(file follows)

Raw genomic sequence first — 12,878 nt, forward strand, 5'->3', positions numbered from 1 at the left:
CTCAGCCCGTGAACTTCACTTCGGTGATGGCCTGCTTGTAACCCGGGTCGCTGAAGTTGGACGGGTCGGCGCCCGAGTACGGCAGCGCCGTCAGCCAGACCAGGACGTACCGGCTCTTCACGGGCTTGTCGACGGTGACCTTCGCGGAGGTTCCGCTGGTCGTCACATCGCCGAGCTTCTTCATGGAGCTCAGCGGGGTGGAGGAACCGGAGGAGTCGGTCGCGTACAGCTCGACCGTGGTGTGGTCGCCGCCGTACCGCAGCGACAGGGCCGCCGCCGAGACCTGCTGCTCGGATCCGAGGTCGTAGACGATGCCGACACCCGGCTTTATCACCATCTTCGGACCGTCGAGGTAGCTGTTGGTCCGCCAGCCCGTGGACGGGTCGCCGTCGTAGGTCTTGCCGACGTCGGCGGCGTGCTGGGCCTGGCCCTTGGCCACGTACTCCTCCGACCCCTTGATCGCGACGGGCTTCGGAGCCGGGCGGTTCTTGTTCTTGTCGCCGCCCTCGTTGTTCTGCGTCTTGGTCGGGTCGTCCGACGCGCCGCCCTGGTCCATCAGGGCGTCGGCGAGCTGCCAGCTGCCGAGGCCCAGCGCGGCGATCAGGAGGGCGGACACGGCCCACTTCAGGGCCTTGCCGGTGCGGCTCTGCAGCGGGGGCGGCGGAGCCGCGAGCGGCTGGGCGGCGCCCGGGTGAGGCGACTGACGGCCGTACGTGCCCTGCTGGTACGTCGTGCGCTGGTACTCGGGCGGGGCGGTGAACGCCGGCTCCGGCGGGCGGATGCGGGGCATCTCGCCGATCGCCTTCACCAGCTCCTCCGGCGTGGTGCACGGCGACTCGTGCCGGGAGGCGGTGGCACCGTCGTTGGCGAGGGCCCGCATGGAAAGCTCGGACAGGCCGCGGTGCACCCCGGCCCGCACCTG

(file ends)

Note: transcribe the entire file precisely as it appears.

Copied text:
Raw genomic sequence first — 12,878 nt, forward strand, 5'->3', positions numbered from 1 at the left:
CTCAGCCCGTGAACTTCACTTCGGTGATGGCCTGCTTGTAACCCGGGTCGCTGAAGTTGGACGGGTCGGCGCCCGAGTACGGCAGCGCCGTCAGCCAGACCAGGACGTACCGGCTCTTCACGGGCTTGTCGACGGTGACCTTCGCGGAGGTTCCGCTGGTCGTCACATCGCCGAGCTTCTTCATGGAGCTCAGCGGGGTGGAGGAACCGGAGGAGTCGGTCGCGTACAGCTCGACCGTGGTGTGGTCGCCGCCGTACCGCAGCGACAGGGCCGCCGCCGAGACCTGCTGCTCGGATCCGAGGTCGTAGACGATGCCGACACCCGGCTTTATCACCATCTTCGGACCGTCGAGGTAGCTGTTGGTCCGCCAGCCCGTGGACGGGTCGCCGTCGTAGGTCTTGCCGACGTCGGCGGCGTGCTGGGCCTGGCCCTTGGCCACGTACTCCTCCGACCCCTTGATCGCGACGGGCTTCGGAGCCGGGCGGTTCTTGTTCTTGTCGCCGCCCTCGTTGTTCTGCGTCTTGGTCGGGTCGTCCGACGCGCCGCCCTGGTCCATCAGGGCGTCGGCGAGCTGCCAGCTGCCGAGGCCCAGCGCGGCGATCAGGAGGGCGGACACGGCCCACTTCAGGGCCTTGCCGGTGCGGCTCTGCAGCGGGGGCGGCGGAGCCGCGAGCGGCTGGGCGGCGCCCGGGTGAGGCGACTGACGGCCGTACGTGCCCTGCTGGTACGTCGTGCGCTGGTACTCGGGCGGGGCGGTGAACGCCGGCTCCGGCGGGCGGATGCGGGGCATCTCGCCGATCGCCTTCACCAGCTCCTCCGGCGTGGTGCACGGCGACTCGTGCCGGGAGGCGGTGGCACCGTCGTTGGCGAGGGCCCGCATGGAAAGCTCGGACAGGCCGCGGTGCACCCCGGCCCGCACCTG